Next is Agay Llanera's Vintage Love. Crissy's beloved Mama Maring passes away, leaving Crissy to find new homes for her grand-aunt's fashionable clothes and other vintage finds. It's not easy to let go of something, especially since Crissy herself is still dealing with a failed long-term romance. Enter Vince, vintage shop owner and all-around nice guy, who manages to catches Crissy's eye.

Reading this book made me wish that the local contemporary romances I had read in my twenties were as sweet. Props to the author's writing style; I liked how urban the situations felt, yet still brimming with charm and sweetness. I didn't feel that it had to try too hard to be current. Crissy and Vince were both believable, complementing each other's personalities and really making the romance between them (and their conflict) highly probable. It has the most 'conventional' premise among these three novellas, but I thought it avoided the genre's pitfalls quite well.

Last but not the least is Chrissie Peria's All's Fair in Blog and War. Travel bloggers Five and Jesse are opposites, but that doesn't stop the Macau Tourism Board from matching them up as tour buddies during a familiarization trip to Macau. Sparks fly as soon as they meet, but the two of them gradually transition to something more.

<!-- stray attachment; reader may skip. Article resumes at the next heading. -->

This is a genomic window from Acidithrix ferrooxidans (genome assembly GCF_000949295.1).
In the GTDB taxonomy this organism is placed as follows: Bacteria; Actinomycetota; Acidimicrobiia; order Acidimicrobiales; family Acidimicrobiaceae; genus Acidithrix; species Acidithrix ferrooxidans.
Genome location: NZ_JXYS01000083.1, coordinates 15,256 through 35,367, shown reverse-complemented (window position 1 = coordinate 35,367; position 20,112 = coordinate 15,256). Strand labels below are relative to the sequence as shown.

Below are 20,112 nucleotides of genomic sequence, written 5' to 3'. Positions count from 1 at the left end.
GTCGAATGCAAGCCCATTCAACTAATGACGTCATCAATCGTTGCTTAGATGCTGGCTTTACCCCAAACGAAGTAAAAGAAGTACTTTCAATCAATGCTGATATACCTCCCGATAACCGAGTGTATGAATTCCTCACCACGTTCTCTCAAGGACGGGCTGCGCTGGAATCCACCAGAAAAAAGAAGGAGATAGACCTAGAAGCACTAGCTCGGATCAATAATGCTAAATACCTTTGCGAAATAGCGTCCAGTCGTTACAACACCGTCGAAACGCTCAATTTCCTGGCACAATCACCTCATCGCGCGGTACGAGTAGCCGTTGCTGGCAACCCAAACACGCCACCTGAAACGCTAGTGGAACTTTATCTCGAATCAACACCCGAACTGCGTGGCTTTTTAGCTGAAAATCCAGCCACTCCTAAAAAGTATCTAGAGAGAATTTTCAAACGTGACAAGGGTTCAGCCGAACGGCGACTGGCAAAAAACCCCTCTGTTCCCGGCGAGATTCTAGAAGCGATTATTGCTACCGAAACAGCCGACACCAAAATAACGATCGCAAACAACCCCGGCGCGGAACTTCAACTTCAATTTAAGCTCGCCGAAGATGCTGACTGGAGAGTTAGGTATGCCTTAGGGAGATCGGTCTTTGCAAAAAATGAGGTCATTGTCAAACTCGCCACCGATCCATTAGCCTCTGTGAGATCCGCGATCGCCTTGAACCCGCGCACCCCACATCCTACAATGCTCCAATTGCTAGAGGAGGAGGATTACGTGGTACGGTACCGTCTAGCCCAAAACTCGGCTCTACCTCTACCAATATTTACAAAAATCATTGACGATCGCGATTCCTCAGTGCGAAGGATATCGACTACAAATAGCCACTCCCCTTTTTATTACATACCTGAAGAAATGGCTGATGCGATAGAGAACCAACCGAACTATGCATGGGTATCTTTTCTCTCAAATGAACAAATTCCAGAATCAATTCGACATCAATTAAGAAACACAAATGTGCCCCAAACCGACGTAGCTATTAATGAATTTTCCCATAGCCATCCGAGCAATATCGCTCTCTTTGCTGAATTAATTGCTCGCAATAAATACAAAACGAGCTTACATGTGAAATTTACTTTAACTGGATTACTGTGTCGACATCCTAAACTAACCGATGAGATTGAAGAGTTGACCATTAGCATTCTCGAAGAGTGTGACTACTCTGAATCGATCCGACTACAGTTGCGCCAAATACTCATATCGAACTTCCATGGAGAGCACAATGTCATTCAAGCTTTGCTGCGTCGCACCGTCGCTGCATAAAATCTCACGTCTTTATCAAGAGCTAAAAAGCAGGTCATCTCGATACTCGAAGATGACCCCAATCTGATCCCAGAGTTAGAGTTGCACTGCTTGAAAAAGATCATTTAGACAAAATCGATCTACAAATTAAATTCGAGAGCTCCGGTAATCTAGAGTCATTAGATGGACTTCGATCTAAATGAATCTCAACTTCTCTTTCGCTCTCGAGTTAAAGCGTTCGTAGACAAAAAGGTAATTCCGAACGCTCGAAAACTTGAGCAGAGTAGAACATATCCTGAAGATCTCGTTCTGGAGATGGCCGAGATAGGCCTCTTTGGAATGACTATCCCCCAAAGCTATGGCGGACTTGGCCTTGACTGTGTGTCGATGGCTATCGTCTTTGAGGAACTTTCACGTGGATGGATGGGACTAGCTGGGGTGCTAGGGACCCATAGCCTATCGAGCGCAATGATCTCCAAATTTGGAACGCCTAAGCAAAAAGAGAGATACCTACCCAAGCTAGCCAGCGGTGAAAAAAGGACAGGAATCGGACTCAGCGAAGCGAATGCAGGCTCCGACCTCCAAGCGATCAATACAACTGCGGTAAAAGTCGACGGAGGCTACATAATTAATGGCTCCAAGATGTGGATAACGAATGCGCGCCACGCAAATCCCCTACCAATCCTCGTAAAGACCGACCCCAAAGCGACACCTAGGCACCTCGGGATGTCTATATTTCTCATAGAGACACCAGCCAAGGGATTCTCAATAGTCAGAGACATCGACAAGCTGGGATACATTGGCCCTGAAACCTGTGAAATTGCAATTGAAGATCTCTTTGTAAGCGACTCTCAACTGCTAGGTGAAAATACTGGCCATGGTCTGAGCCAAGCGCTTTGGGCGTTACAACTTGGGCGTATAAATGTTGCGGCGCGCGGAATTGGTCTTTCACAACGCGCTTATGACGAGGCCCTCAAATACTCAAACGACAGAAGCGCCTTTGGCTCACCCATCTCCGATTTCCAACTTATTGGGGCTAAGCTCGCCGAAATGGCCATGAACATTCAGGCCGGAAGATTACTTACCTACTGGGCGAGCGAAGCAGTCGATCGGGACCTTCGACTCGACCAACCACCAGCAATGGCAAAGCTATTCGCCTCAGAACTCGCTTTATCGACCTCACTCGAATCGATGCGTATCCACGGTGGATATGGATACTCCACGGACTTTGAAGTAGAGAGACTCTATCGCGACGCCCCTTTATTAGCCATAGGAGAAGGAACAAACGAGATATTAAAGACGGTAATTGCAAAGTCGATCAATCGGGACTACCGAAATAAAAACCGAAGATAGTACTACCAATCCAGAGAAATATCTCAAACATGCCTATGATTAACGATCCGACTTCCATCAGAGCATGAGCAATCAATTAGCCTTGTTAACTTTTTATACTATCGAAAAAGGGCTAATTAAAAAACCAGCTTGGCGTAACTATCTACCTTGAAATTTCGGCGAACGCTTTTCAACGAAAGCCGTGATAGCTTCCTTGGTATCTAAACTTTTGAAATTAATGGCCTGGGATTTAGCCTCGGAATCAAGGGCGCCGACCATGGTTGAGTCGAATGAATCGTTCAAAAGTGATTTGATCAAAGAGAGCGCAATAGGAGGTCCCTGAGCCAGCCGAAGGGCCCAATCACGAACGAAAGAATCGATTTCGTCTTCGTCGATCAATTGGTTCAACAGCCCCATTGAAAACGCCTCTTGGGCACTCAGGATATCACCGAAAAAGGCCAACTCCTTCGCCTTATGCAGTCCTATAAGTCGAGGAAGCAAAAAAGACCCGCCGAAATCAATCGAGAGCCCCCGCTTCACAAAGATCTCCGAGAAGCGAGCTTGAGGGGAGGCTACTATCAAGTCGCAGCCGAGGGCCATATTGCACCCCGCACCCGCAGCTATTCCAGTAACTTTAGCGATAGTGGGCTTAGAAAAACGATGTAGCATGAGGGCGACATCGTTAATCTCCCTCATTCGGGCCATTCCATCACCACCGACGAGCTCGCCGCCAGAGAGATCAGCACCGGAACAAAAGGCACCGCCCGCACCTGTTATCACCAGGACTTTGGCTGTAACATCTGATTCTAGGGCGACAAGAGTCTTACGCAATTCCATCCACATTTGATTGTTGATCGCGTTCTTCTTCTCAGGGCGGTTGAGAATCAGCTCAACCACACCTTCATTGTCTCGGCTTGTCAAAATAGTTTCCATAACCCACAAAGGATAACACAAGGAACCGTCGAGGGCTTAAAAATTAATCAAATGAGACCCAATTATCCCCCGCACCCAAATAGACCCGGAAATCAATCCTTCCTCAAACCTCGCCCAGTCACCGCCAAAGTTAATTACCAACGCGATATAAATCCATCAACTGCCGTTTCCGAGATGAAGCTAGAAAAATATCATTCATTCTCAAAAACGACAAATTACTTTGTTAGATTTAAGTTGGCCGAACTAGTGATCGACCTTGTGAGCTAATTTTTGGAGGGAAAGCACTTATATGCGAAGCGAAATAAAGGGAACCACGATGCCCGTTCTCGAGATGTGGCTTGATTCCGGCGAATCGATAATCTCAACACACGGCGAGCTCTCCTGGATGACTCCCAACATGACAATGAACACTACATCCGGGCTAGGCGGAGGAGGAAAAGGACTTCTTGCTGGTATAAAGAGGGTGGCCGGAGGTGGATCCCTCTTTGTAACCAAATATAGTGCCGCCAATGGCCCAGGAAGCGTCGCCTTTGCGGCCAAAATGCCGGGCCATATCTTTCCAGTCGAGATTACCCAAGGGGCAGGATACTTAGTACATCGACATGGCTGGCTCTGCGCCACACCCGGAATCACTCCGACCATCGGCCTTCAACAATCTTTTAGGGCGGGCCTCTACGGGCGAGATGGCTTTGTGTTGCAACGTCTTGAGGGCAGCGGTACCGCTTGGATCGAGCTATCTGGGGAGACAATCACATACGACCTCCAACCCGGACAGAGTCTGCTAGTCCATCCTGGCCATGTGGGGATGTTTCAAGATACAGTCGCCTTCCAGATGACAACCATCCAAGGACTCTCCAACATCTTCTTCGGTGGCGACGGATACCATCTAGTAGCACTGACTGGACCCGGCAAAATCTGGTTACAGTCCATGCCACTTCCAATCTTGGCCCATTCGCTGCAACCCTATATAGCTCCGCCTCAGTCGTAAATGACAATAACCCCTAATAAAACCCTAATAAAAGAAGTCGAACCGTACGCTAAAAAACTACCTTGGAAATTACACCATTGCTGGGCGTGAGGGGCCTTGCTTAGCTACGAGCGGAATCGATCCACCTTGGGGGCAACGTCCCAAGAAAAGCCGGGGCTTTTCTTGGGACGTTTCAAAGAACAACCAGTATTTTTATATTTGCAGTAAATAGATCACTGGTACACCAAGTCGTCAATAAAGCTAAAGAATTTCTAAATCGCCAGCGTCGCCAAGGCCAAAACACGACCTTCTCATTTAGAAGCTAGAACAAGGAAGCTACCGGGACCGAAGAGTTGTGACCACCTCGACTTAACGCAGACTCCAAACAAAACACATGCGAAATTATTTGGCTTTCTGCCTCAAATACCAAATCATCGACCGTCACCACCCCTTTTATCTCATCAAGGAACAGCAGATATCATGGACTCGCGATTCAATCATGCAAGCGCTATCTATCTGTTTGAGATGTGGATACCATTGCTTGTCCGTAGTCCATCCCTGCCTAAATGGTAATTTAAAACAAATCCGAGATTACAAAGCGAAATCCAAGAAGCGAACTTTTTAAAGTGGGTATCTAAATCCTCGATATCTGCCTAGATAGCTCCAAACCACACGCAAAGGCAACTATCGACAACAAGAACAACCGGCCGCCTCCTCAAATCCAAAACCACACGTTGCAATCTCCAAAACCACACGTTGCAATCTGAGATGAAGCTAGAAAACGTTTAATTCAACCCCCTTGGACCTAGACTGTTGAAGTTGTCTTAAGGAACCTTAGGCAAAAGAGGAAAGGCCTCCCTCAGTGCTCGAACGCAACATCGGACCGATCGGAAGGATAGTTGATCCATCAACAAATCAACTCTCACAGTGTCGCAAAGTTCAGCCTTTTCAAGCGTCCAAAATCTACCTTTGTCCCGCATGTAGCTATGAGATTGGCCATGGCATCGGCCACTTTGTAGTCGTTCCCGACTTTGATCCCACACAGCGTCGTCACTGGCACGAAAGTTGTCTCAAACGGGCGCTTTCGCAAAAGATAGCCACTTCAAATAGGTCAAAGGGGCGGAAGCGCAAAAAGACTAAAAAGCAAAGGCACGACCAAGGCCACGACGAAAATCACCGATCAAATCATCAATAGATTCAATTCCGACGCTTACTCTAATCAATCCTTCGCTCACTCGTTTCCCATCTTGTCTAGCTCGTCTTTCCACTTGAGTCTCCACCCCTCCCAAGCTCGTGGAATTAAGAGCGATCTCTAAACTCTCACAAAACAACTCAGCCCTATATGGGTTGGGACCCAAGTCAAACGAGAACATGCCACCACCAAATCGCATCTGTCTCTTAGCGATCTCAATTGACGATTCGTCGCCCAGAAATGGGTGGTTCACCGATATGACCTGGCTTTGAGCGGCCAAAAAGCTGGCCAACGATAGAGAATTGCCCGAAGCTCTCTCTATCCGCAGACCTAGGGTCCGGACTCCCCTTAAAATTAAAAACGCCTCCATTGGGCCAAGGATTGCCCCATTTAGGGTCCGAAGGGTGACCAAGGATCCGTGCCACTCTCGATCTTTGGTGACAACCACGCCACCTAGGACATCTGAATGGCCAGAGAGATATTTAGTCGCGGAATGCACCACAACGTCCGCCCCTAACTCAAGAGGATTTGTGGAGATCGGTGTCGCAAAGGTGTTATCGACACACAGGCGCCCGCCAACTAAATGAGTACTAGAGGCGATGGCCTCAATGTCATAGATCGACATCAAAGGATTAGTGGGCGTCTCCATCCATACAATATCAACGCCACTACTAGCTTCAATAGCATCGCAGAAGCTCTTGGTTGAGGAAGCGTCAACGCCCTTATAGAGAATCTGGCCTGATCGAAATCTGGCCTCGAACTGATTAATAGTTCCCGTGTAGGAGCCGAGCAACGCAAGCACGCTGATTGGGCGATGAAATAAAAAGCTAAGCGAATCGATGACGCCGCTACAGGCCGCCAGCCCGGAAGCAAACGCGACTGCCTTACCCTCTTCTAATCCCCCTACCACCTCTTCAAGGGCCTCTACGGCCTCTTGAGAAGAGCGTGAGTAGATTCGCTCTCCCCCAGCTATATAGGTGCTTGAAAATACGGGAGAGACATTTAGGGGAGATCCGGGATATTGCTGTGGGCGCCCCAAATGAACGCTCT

Even though the author blogs about food and not travel IRL, she does an excellent job in turning the setting into an important element of the story. It makes a great backdrop for all the kilig moments that Five and Jesse find themselves in. The novella is also a perfect travel companion itself, a fast-paced and enjoyable story that you can read during a plane ride. Despite the foreign setting, it's peppered with lots of interesting Pinoy tidbits -- Pinoy naming conventions and the local blog culture, among others -- reminding the reader of where its heart truly lies.

All three books bring something different to the romance table. They each have their own flavor and strengths. One day, you might find yourself in a Cubao X vintage shopper mood; the next, you might feel some boarding house nostalgia. And even if you aren't a Filipino reader, you may find yourself interested on how we live and love on this side of the world! You won't regret trying these out. You can get your digital copies of these titles through Amazon and Smashwords -- just follow the links.

It should also be noted that author Mina V. Esguerra is a vocal supporter of Filipino chick lit and self-publishing. In fact, both Ms Llanera and Ms Peria's novellas were products of Mina's online romance writing class (full disclosure: I took that class, too). So congratulations to the authors and to Ms Esguerra. It's truly an exciting time to be a Filipino romance author -- and reader.